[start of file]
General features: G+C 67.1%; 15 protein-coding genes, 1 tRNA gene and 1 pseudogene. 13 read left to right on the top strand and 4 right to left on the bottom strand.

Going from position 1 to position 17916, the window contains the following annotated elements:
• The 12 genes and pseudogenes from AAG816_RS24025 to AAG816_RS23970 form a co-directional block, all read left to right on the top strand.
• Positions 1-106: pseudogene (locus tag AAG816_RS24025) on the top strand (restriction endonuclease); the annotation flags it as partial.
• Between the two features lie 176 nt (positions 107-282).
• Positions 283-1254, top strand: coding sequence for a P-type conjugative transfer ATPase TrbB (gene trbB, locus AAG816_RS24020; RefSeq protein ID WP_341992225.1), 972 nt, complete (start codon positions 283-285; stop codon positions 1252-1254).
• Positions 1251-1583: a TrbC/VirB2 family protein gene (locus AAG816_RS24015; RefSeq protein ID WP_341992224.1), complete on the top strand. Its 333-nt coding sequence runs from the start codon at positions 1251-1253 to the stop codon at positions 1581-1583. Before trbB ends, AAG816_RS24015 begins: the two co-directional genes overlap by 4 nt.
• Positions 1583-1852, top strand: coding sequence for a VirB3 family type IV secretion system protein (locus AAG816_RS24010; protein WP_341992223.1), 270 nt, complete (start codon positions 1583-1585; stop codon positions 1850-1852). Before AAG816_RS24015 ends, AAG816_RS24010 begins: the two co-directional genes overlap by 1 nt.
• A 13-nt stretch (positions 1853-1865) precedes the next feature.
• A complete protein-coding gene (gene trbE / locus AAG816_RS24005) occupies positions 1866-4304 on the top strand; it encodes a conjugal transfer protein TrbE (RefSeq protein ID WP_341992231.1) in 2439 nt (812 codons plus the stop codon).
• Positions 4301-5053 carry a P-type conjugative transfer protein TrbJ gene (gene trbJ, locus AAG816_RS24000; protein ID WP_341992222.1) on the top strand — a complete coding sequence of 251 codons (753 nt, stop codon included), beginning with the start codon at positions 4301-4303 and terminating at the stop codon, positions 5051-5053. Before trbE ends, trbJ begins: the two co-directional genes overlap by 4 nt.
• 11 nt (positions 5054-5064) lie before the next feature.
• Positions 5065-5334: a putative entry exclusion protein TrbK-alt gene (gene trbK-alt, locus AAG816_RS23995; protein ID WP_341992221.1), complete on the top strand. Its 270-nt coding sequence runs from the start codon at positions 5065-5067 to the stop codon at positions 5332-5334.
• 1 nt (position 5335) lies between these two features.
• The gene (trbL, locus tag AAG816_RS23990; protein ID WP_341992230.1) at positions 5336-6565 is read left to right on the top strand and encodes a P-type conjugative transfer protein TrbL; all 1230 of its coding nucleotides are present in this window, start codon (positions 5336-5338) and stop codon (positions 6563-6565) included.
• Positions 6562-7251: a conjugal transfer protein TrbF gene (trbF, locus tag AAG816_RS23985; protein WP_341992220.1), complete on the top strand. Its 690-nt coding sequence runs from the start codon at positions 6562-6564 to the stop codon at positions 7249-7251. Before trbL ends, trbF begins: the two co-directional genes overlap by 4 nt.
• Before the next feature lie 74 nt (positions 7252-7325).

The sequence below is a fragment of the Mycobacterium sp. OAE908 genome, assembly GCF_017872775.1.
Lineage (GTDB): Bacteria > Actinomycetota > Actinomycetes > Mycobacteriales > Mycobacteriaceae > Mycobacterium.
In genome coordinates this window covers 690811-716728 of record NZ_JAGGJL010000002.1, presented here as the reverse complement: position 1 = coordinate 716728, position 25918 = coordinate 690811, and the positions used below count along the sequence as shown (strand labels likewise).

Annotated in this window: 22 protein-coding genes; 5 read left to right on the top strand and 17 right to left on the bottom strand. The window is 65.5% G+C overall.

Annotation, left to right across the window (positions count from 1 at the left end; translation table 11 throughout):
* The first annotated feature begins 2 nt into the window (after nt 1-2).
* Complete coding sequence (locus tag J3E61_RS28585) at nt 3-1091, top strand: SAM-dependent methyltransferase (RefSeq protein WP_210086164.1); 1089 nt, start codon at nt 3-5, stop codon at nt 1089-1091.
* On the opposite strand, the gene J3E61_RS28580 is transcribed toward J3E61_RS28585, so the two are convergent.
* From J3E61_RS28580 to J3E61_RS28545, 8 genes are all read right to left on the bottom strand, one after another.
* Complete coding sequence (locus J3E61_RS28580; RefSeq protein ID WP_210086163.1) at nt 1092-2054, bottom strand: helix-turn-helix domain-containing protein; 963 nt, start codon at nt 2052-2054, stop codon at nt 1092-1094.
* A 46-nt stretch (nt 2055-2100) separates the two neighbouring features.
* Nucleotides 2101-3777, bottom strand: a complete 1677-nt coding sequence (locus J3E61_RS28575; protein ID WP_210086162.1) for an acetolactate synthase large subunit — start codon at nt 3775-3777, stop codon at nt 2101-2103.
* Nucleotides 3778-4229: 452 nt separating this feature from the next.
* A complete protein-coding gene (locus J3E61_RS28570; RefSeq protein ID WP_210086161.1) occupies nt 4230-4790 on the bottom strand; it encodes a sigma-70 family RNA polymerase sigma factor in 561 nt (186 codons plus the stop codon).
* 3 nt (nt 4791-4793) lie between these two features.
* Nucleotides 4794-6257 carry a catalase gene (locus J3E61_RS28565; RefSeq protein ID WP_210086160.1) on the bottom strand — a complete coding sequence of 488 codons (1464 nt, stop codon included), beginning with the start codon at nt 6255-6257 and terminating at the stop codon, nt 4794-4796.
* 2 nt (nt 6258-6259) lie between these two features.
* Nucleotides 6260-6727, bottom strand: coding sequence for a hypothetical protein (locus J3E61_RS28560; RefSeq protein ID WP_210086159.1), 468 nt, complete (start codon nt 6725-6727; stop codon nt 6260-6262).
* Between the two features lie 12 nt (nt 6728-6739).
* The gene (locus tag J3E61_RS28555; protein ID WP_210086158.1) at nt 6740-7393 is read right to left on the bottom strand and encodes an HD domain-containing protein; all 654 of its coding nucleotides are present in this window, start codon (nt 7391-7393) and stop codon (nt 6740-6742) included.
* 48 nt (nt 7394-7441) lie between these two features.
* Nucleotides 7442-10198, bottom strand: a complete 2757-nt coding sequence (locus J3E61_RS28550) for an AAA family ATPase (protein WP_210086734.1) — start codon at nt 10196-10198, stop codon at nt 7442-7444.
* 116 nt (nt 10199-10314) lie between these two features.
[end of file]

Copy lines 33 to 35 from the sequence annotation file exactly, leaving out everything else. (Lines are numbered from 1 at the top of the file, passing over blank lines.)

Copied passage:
* Nucleotides 4794-6257 carry a catalase gene (locus J3E61_RS28565; RefSeq protein ID WP_210086160.1) on the bottom strand — a complete coding sequence of 488 codons (1464 nt, stop codon included), beginning with the start codon at nt 6255-6257 and terminating at the stop codon, nt 4794-4796.
* 2 nt (nt 6258-6259) lie between these two features.
* Nucleotides 6260-6727, bottom strand: coding sequence for a hypothetical protein (locus J3E61_RS28560; RefSeq protein ID WP_210086159.1), 468 nt, complete (start codon nt 6725-6727; stop codon nt 6260-6262).